Anyway, after the Communists took over there was this lull. Tan became lonely and was cut off from China. After the Indian freedom and when India championed China’s entry into the UN, relationship renewed and during the heyday of India-China friendship, Chou En Lai came to India and on one such visit Nehru sent him to Santiniketan where he was conferred a hon. degree at Amarkung, the famous mango-grove platform where such honours were given earlier even to Mahatama Gandhi during Tagore’s time!

On this visit Chou En lai, naturally, came to visit the Cheena Bhavan. The highlight of the visit was the great man was introduced to us inside our Chinese class room; there is a photo somewhere in my album of Chou shaking hands with us, students! It was a great and rare moment for me! Chou was a charismatic personality, full of warmth and sweet smiles. He clasped our hands with such familiarity and we were all blown out by that impressive show and demonstration of friendship for India! Chou asked some students questions and incidentally when Prof.Tan’s daughter’s turn came he was told that Tan Wei (her name) was not just a student of Bengali literature course she also topped her class! Beating all the Bengali students! Chou instantly offered to take her to China and put her in charge of the Bengali section at the Beijing radio!

After the visit Prof.Tan was invited to China and he went with a large delegation. Soon afterwards and we were all offered scholarships to study in China. I, being the best student of Prof.Tan, he was very keen I should go to China. However, I chose to go west to Oxford. But most of my Chinese language class-mates went to China.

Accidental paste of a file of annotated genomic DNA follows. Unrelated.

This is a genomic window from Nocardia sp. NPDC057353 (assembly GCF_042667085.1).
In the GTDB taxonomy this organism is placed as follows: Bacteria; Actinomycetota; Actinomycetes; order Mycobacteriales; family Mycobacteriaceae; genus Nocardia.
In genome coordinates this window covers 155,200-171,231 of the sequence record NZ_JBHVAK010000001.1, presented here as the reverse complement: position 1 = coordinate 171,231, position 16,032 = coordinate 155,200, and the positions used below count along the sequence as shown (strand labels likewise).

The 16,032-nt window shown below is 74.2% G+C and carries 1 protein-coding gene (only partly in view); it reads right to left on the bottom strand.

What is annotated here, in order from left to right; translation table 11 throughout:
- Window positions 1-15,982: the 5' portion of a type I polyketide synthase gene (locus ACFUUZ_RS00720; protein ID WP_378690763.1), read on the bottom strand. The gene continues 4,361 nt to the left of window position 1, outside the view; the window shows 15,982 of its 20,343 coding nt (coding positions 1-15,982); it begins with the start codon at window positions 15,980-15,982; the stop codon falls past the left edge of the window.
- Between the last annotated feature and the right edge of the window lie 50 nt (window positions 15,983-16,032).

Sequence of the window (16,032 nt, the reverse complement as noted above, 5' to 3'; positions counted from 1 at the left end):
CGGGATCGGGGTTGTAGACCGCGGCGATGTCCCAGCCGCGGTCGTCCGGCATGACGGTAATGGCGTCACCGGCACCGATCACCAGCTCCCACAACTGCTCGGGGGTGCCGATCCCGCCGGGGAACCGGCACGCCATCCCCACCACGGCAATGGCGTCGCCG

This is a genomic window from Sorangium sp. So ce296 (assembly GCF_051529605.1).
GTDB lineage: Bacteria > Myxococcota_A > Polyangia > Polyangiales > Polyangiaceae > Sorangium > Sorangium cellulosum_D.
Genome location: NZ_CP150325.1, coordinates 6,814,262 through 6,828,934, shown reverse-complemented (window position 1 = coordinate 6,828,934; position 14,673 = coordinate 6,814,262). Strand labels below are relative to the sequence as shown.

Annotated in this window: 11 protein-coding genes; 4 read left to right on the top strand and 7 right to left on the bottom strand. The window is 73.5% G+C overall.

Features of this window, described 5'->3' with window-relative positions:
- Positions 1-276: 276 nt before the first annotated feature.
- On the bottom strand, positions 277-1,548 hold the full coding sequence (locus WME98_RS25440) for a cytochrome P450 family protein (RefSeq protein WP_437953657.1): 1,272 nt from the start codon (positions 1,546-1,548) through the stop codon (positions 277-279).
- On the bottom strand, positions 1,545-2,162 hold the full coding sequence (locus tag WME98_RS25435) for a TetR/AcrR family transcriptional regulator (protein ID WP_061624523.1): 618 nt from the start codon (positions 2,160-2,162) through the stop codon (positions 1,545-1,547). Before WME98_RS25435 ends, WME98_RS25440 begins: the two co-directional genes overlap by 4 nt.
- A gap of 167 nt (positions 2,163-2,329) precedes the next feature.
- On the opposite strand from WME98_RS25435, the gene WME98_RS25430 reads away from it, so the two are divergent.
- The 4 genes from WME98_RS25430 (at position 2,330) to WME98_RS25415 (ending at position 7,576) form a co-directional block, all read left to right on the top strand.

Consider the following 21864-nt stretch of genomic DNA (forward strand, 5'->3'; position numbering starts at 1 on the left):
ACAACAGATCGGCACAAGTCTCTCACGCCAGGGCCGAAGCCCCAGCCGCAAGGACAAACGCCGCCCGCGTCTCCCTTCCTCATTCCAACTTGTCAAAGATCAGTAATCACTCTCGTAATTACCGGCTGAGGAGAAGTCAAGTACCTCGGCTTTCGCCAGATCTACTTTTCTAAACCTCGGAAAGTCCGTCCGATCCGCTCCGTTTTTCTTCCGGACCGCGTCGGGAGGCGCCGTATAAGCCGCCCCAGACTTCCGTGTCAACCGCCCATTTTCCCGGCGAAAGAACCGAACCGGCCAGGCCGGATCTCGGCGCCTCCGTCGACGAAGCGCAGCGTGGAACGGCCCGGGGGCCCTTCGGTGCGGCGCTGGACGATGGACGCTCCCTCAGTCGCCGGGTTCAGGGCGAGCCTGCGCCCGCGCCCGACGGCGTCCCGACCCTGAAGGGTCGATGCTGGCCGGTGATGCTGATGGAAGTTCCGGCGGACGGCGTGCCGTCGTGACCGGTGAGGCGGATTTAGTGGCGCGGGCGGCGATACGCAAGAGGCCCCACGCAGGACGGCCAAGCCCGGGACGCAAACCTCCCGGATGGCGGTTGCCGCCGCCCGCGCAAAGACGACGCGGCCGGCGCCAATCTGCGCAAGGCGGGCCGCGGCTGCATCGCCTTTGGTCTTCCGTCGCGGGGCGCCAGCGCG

But then came the 1962 war and changed all that.
This is a painful story and this war literally shattered Nehru and he died in 1964 as a disappointed idealist. I can narrate so many instances how Nehru reacted to the Chinese “betrayal”. Prof.Tan, I also know personally, also became a changed person. He used to literally shed tears, visibly moved by the turn of events and, why, the entire Tan family, paid a heavy price for their total dedication to the Indo-China cause.
This “betrayal” still rankles inside me; I   am   yet to come to terms with the current realities on the Indo-China questions.

The Tan family members are now dispersed, most of them settled in the USA and Canada and only one member lives in India, married to my another friend, an artist of renown!

So, what is the outcome of the PM’s China visit? I am not sure.
From the PM’s own comments, it is not any resounding success, given the border issues and also Indian government’s own perceptions of what India wants from China.